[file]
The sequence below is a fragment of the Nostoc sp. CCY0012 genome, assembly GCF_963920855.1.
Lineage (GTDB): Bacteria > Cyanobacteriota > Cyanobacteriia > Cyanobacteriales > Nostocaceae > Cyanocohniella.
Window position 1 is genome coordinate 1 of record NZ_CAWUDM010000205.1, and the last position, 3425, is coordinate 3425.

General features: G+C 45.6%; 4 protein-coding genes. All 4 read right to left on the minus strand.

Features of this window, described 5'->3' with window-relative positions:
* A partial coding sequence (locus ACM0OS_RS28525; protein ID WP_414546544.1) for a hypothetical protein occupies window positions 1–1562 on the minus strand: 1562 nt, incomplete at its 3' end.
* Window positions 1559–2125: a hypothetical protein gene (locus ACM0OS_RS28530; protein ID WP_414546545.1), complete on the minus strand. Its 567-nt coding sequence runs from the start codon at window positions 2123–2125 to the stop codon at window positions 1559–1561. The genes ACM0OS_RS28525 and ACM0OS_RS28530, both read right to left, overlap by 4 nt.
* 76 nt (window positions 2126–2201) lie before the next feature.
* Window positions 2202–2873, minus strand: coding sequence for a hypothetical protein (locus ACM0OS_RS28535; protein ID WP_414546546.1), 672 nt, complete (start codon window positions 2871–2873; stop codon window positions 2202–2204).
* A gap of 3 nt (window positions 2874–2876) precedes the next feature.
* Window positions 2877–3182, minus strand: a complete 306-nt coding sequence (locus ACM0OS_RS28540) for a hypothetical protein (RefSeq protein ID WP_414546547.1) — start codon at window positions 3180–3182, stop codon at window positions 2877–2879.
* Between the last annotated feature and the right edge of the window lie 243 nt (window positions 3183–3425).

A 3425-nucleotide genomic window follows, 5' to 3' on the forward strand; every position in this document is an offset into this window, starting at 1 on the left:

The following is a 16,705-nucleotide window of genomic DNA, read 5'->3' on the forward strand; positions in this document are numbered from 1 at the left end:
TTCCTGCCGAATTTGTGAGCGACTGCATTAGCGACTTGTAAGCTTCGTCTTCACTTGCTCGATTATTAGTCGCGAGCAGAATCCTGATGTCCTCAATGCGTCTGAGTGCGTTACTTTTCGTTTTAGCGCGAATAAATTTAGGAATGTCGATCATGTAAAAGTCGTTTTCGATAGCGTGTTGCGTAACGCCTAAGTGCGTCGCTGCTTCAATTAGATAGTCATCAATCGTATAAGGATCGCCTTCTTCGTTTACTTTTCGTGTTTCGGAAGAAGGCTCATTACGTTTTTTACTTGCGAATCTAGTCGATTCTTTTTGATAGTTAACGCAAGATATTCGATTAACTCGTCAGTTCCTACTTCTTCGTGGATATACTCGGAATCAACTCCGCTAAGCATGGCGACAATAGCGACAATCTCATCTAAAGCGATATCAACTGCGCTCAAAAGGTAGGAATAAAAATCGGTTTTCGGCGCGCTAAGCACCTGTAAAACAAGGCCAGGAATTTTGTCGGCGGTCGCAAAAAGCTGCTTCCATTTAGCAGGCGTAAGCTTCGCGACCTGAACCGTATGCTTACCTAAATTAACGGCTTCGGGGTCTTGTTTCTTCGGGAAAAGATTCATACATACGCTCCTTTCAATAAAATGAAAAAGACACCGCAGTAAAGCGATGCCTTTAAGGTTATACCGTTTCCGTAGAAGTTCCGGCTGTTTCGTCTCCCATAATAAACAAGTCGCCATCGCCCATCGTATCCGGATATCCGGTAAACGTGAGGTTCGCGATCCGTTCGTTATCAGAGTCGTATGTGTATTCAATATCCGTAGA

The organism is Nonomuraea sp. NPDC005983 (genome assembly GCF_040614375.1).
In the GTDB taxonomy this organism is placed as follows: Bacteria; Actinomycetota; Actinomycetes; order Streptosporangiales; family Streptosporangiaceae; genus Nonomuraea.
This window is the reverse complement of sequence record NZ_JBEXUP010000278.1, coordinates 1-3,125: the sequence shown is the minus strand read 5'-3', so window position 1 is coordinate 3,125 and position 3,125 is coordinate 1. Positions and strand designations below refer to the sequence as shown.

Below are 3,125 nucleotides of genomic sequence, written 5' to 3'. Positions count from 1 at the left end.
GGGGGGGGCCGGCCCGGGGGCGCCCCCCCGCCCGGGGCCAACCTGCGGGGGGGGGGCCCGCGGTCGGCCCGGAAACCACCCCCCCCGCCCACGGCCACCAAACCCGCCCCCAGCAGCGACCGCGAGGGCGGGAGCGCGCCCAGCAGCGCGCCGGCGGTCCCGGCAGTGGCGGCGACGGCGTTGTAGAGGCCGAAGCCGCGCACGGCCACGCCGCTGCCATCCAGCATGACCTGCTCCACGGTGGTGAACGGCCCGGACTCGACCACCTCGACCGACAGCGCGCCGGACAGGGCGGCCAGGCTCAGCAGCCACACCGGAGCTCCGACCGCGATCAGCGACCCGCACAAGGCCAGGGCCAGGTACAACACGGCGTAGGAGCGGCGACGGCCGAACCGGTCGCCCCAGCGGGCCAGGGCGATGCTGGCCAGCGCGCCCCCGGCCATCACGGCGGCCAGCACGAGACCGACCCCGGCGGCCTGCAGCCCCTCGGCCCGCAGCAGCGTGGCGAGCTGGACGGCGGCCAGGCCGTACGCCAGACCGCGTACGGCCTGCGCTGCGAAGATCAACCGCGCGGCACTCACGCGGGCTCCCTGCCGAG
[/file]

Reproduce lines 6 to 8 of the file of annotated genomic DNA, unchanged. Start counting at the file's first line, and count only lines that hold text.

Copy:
* A partial coding sequence (locus ACM0OS_RS28525; protein ID WP_414546544.1) for a hypothetical protein occupies window positions 1–1562 on the minus strand: 1562 nt, incomplete at its 3' end.
* Window positions 1559–2125: a hypothetical protein gene (locus ACM0OS_RS28530; protein ID WP_414546545.1), complete on the minus strand. Its 567-nt coding sequence runs from the start codon at window positions 2123–2125 to the stop codon at window positions 1559–1561. The genes ACM0OS_RS28525 and ACM0OS_RS28530, both read right to left, overlap by 4 nt.
* 76 nt (window positions 2126–2201) lie before the next feature.